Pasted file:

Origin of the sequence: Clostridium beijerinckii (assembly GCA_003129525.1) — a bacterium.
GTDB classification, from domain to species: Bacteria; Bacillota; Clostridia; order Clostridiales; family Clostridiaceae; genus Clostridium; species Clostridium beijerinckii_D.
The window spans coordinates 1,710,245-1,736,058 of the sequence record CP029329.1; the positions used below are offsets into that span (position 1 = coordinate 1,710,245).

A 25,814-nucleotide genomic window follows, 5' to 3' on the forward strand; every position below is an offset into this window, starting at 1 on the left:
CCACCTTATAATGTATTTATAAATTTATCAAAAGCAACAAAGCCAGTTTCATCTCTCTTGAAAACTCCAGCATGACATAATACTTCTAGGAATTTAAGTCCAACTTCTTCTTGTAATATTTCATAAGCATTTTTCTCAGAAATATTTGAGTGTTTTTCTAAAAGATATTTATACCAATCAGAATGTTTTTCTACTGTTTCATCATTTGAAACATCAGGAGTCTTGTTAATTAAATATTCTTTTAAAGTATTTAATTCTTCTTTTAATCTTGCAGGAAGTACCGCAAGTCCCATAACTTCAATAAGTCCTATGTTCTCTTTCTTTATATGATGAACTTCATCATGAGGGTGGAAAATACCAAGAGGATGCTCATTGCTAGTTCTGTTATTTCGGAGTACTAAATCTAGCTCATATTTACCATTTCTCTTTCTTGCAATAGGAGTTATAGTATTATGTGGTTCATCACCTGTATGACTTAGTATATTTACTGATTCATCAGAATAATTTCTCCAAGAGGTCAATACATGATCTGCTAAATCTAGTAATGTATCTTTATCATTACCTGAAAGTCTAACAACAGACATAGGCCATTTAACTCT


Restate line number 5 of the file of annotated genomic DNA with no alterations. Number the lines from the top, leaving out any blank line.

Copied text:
CCACCTTATAATGTATTTATAAATTTATCAAAAGCAACAAAGCCAGTTTCATCTCTCTTGAAAACTCCAGCATGACATAATACTTCTAGGAATTTAAGTCCAACTTCTTCTTGTAATATTTCATAAGCATTTTTCTCAGAAATATTTGAGTGTTTTTCTAAAAGATATTTATACCAATCAGAATGTTTTTCTACTGTTTCATCATTTGAAACATCAGGAGTCTTGTTAATTAAATATTCTTTTAAAGTATTTAATTCTTCTTTTAATCTTGCAGGAAGTACCGCAAGTCCCATAACTTCAATAAGTCCTATGTTCTCTTTCTTTATATGATGAACTTCATCATGAGGGTGGAAAATACCAAGAGGATGCTCATTGCTAGTTCTGTTATTTCGGAGTACTAAATCTAGCTCATATTTACCATTTCTCTTTCTTGCAATAGGAGTTATAGTATTATGTGGTTCATCACCTGTATGACTTAGTATATTTACTGATTCATCAGAATAATTTCTCCAAGAGGTCAATACATGATCTGCTAAATCTAGTAATGTATCTTTATCATTACCTGAAAGTCTAACAACAGACATAGGCCATTTAACTCT